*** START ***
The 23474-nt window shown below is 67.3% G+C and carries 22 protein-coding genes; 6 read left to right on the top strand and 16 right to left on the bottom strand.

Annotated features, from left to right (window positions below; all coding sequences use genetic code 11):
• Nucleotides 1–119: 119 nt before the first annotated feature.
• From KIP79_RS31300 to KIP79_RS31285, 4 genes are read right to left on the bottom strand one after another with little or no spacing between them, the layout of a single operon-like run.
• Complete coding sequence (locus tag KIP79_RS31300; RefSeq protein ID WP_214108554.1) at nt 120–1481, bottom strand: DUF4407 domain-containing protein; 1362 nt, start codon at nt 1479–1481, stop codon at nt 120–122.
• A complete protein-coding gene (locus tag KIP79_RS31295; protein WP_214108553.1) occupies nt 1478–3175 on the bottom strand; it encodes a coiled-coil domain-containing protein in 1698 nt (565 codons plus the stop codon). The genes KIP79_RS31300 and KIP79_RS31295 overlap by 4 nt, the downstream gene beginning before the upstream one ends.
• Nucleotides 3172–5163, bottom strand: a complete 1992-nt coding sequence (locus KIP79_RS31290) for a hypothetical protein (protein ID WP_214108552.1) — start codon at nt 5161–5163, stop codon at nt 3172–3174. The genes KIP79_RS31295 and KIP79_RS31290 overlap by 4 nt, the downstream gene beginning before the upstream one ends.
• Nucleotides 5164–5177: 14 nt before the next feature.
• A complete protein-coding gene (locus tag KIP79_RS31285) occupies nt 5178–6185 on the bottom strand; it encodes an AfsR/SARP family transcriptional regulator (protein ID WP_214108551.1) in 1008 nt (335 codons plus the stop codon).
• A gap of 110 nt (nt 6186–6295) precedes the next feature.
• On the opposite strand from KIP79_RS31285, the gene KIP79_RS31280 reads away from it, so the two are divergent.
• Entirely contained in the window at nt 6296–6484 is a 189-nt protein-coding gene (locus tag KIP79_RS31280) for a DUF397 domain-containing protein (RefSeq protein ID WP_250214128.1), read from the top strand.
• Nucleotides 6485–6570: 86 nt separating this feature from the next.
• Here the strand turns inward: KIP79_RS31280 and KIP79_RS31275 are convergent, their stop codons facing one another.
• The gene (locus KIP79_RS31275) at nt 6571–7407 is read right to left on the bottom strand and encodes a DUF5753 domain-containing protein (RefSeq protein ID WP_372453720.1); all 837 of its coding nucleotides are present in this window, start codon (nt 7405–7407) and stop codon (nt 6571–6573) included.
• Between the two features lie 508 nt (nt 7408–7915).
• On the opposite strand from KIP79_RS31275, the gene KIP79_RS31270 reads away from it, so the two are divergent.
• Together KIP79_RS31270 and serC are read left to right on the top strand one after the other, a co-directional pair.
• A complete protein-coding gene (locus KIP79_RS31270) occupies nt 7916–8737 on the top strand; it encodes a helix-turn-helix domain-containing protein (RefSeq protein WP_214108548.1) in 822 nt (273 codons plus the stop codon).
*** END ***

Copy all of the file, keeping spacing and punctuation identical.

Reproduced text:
The 23474-nt window shown below is 67.3% G+C and carries 22 protein-coding genes; 6 read left to right on the top strand and 16 right to left on the bottom strand.

Annotated features, from left to right (window positions below; all coding sequences use genetic code 11):
• Nucleotides 1–119: 119 nt before the first annotated feature.
• From KIP79_RS31300 to KIP79_RS31285, 4 genes are read right to left on the bottom strand one after another with little or no spacing between them, the layout of a single operon-like run.
• Complete coding sequence (locus tag KIP79_RS31300; RefSeq protein ID WP_214108554.1) at nt 120–1481, bottom strand: DUF4407 domain-containing protein; 1362 nt, start codon at nt 1479–1481, stop codon at nt 120–122.
• A complete protein-coding gene (locus tag KIP79_RS31295; protein WP_214108553.1) occupies nt 1478–3175 on the bottom strand; it encodes a coiled-coil domain-containing protein in 1698 nt (565 codons plus the stop codon). The genes KIP79_RS31300 and KIP79_RS31295 overlap by 4 nt, the downstream gene beginning before the upstream one ends.
• Nucleotides 3172–5163, bottom strand: a complete 1992-nt coding sequence (locus KIP79_RS31290) for a hypothetical protein (protein ID WP_214108552.1) — start codon at nt 5161–5163, stop codon at nt 3172–3174. The genes KIP79_RS31295 and KIP79_RS31290 overlap by 4 nt, the downstream gene beginning before the upstream one ends.
• Nucleotides 5164–5177: 14 nt before the next feature.
• A complete protein-coding gene (locus tag KIP79_RS31285) occupies nt 5178–6185 on the bottom strand; it encodes an AfsR/SARP family transcriptional regulator (protein ID WP_214108551.1) in 1008 nt (335 codons plus the stop codon).
• A gap of 110 nt (nt 6186–6295) precedes the next feature.
• On the opposite strand from KIP79_RS31285, the gene KIP79_RS31280 reads away from it, so the two are divergent.
• Entirely contained in the window at nt 6296–6484 is a 189-nt protein-coding gene (locus tag KIP79_RS31280) for a DUF397 domain-containing protein (RefSeq protein ID WP_250214128.1), read from the top strand.
• Nucleotides 6485–6570: 86 nt separating this feature from the next.
• Here the strand turns inward: KIP79_RS31280 and KIP79_RS31275 are convergent, their stop codons facing one another.
• The gene (locus KIP79_RS31275) at nt 6571–7407 is read right to left on the bottom strand and encodes a DUF5753 domain-containing protein (RefSeq protein ID WP_372453720.1); all 837 of its coding nucleotides are present in this window, start codon (nt 7405–7407) and stop codon (nt 6571–6573) included.
• Between the two features lie 508 nt (nt 7408–7915).
• On the opposite strand from KIP79_RS31275, the gene KIP79_RS31270 reads away from it, so the two are divergent.
• Together KIP79_RS31270 and serC are read left to right on the top strand one after the other, a co-directional pair.
• A complete protein-coding gene (locus KIP79_RS31270) occupies nt 7916–8737 on the top strand; it encodes a helix-turn-helix domain-containing protein (RefSeq protein WP_214108548.1) in 822 nt (273 codons plus the stop codon).